Description of research methods  (continued) <ul><li>Research Procedures </li></ul><ul><li>The researcher will develop two...
Description of research methods  (continued) <ul><li>Data Analysis  </li></ul><ul><li>Descriptive statistics  will include...
Description of research methods  (continued) <ul><li>Data Analysis  </li></ul><ul><li>T-tests for independent means  will ...
Description of research methods  (continued) Qualitative The qualitative data will consist of responses from participants....
Description of research methods  (continued) <ul><li>Research Design </li></ul><ul><li>For the qualitative portion of the ...
Description of research methods  (continued) Instrumentation Extant data from the 2005/2006 and 2006/2007 Mathematics and ...
Description of research methods  (continued) <ul><li>Pilot Study </li></ul><ul><li>The researcher will pilot the structure...
Description of research methods  (continued) <ul><li>Population and Sample </li></ul><ul><li>Counselors that had the oppor...
Description of research methods  (continued) <ul><li>Instrumentation </li></ul><ul><li>Interview questions will be structu...
Description of research methods  (continued) <ul><li>Research Procedures </li></ul><ul><li>Eligible counselor participants...
Description of research methods  (continued) <ul><li>Data Collection and Recording </li></ul><ul><li>Structured demographi...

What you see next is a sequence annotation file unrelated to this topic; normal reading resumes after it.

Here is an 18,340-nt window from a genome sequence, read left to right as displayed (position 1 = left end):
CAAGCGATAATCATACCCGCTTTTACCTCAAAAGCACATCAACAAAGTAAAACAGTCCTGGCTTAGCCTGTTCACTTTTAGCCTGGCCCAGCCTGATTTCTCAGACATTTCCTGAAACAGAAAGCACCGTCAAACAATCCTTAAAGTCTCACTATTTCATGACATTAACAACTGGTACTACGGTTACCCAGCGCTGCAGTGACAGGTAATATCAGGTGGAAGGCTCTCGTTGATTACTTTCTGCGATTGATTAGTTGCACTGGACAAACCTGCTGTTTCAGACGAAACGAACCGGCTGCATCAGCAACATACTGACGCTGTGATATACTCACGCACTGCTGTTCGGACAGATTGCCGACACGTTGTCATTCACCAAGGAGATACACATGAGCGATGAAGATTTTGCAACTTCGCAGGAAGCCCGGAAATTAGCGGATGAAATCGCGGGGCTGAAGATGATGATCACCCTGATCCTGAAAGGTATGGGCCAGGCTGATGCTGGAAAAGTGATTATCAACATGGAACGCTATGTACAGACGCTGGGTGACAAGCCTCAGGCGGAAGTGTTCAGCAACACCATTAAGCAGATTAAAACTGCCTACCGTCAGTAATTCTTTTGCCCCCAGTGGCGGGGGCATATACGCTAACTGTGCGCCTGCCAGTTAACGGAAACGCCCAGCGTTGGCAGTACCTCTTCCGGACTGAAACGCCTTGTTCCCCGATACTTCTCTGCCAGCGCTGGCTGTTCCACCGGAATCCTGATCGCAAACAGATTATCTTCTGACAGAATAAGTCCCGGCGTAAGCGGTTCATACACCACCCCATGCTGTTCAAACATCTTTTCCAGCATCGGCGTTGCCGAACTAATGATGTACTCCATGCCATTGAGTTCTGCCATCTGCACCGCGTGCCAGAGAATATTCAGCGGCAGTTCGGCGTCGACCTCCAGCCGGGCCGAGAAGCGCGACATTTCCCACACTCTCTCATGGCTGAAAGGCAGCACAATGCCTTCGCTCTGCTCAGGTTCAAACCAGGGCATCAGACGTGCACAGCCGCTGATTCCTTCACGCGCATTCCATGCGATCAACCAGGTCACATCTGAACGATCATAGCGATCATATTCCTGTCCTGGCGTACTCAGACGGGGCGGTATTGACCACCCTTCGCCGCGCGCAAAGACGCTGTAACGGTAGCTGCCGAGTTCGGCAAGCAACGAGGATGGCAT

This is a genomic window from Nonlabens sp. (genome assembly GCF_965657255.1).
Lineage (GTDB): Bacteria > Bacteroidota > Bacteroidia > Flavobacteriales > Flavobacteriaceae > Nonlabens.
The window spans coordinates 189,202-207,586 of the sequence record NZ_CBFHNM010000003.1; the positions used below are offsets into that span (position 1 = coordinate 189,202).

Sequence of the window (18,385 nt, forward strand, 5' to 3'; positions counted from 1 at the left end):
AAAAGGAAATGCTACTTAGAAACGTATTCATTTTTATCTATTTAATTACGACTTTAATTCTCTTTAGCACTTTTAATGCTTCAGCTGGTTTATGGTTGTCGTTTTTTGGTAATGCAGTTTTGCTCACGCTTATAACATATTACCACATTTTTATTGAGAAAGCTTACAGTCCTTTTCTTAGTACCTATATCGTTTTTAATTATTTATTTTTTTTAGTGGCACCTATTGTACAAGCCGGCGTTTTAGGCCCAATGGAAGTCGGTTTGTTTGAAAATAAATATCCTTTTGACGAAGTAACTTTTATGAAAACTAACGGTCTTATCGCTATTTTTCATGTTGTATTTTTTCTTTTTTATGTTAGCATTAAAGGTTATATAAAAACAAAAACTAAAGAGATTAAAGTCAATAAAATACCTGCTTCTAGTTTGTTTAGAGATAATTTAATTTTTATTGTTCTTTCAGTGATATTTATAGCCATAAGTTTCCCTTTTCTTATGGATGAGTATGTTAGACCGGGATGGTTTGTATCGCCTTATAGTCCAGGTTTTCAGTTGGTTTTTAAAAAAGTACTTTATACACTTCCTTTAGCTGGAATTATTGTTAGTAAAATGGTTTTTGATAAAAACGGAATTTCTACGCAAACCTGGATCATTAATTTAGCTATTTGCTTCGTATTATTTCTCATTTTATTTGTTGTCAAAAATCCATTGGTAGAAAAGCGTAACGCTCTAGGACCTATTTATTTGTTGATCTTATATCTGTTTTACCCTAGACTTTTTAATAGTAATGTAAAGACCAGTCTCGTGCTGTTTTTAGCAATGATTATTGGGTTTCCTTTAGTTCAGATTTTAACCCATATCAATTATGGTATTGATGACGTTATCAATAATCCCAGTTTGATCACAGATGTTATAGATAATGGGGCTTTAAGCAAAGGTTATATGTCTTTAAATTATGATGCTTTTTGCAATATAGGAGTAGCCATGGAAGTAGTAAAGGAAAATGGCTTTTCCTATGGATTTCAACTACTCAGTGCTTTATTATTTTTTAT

Description of research methods  (continued) <ul><li>Data Analysis </li></ul><ul><li>Qualitative data will be coded accord...
References Bandura, A. (1993). Perceived self-efficacy in cognitive development and functioning.  Educational Psychologist...
References Ormrod, J. E. (1999). Human learning (3rd ed) Upper Saddle River, NJ: Prentice-Hall. Public Agenda, 1999).   Sc...
References Viadero, D. (2007, January). Researchers Examine School Choice Picks.  Education  Week, 26 (19), 9.  Retrieved ...
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Michelle Annette Cloud, PhD Dissertation Defense, Dr. William Allan Kritsonis, Dissertation Chair

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Dr. William Allan Kritsonis, PhD Dissertation Chair for Dr. Michelle Annette Cloud, PhD Program in Educational Leadership, PVAMU, Member of the Texas A&M University System.

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  • READ SLIDE Nevertheless, schools cannot evade their responsibility towards properly educating children. Schools must be able to meet the challenge of educating all students in a manner and environment that allows them to reach their full potential. Historically and philosophically, schools are charged with the mission of holistically developing the continuously evolving student.
  • The stakes are continually being raised due to state and national accountability standards associated with the No Child Left Behind Act of 2001(NCLBA). NOW READ SLIDE Districts, campuses, and the state are required to meet AYP criteria on three measures: Reading/Language Arts, Mathematics, and either Graduation Rate (for high schools and districts) or Attendance Rate (for elementary and middle/junior high schools)
  • The topic of school of choice is being heavily considered for parents, students, counselors, teachers and school administrators. Parents need helpful resources to make well-informed decisions regarding their child’s academic placement. THEREFORE: READ SLIDE